In the early stages of Alzheimer's, your loved one may still be able to function independently. They may still work, drive, and take part in a variety of social activities. As the disease progressed into moderate stage Alzheimer's, you may notice your loved one behaving in unexpected ways, confusing words, or getting angry or frustrated.
Damage to their brain's nerve cells can make it difficult for them to perform routine tasks and express thoughts. Moderate Alzheimer's is usually the longest stage and can last for several years. Some of the symptoms you may notice include:
When your loved one enters into moderate stage, your role may transition from care partner into a more formal type of caregiver. However, the Long Island Alzheimer's Foundation (LIAF) is here to help. We provide assistance, daily program services, in-home respite care, and transportation to our program for those in moderate stage Alzheimer's.
Monday through Saturday from 10AM to 4PM, the Long Island Alzheimer's Foundation hosts the Happy Days Club for those living with moderate Alzheimer's disease. Your loved one will enjoy hours of engagement, cognitive stimulation, and social interaction in a supportive and safe environment.
Visit the Happy Days Club Page to learn more.
Through the Helen and Sydney Jacoff Respite Program, LIAF can provide two hours of in-home respite care every other week for families in the Nassau County. Our respite workers are highly trained and skilled at engaging your loved one in cognitive activities with respect to their stage.
During the in-home respite care, you can take time to rest, read a book, go see a movie, attend medical appointments, catch coffee with friends, or whatever else you need to do. We provide the in-home respite care as a service to your loved one with Alzheimer's and you.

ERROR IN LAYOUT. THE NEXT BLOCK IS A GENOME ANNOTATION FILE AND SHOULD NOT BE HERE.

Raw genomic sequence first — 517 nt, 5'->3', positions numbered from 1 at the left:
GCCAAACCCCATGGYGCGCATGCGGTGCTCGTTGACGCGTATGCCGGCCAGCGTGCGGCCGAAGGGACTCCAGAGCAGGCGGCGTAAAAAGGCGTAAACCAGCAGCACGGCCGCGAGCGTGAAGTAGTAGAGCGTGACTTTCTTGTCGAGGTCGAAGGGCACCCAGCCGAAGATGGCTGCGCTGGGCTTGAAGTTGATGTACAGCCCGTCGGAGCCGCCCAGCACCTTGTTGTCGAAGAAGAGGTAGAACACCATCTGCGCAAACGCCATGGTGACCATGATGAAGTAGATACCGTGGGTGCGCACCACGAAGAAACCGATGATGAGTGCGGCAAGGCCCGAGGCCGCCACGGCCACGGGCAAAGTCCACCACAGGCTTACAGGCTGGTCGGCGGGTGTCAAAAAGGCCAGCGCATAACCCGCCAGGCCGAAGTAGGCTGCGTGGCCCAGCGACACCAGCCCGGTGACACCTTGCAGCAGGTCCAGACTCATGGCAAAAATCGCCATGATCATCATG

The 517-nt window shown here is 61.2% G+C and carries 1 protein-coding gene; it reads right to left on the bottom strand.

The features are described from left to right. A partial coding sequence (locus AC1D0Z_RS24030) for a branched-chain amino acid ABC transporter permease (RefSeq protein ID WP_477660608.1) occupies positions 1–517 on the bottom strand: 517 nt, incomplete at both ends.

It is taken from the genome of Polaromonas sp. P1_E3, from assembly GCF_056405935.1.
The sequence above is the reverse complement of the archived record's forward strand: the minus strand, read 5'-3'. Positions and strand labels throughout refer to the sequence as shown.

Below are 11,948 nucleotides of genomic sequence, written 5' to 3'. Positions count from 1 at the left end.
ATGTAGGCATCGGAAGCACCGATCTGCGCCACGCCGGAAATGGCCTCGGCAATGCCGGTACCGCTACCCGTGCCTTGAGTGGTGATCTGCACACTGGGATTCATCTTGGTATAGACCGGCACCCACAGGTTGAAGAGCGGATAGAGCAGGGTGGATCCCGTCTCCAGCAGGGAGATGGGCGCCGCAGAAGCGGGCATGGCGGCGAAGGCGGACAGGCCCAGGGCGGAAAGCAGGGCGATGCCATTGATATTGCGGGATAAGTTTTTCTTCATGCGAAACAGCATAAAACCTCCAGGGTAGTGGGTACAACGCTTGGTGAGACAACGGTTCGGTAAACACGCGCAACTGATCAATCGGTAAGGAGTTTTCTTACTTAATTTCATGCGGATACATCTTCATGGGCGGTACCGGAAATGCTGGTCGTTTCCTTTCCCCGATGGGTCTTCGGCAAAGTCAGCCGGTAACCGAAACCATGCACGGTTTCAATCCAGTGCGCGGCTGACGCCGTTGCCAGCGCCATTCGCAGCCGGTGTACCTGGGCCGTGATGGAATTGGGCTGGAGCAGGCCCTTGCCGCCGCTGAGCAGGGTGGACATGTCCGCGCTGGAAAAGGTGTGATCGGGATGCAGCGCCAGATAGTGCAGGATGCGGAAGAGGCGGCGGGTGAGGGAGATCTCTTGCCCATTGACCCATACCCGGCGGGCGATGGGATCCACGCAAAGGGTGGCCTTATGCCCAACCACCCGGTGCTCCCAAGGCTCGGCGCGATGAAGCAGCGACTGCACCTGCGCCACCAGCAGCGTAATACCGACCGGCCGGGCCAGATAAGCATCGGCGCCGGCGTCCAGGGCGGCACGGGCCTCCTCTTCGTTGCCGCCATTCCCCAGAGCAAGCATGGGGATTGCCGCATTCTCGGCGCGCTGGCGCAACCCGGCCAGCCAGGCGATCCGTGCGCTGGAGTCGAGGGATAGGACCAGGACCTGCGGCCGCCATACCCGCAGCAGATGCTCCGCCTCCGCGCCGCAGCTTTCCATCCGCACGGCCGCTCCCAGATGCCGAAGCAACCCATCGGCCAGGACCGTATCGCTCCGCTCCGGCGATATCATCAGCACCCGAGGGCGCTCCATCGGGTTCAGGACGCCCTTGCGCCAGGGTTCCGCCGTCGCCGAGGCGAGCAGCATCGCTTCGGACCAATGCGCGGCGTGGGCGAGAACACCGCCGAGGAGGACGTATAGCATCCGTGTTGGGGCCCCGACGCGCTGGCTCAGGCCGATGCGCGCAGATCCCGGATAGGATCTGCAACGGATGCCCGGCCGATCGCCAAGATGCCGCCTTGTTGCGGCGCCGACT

Caring for your loved one in the middle stages of Alzheimer's requires patience and flexibility. As their ability to function independently becomes more difficult, you'll need to take on more responsibility. It's important to adapt your daily routines and maintain structure. Over time, you'll learn more about what your loved one needs as well as methods of coping with your own stress. A few simple tips you may find helpful are:
At the LIAF, we strongly encourage caregivers to take part in and participate in our Caregiver Support Groups. Our Caregiver Support Groups are facilitated by Master's level, licensed social workers who are skilled at tactics designed to reduce caregiver depression, stress, and isolation. In addition to our experienced social worker, the groups are filled with other caregivers like you.
Each support group is hosted in a supportive environment where you'll find validation for you own experiences and learn from the experiences of others. You'll hear from others who are traveling along the same journey and have the opportunity to extend your own network of support.
LIAF's Caregiver Support Groups are customized by your relation to your loved one with Alzheimer's:
For more information about our Caregiver Support Groups visit our Caregiver Support Group page or call us at (516) 767-6856.
If your loved one is in moderate stage Alzheimer's, the Long Island Alzheimer's Foundation is here for your every step of the way.
Have you or a loved one been diagnosed with Alzheimer's Disease?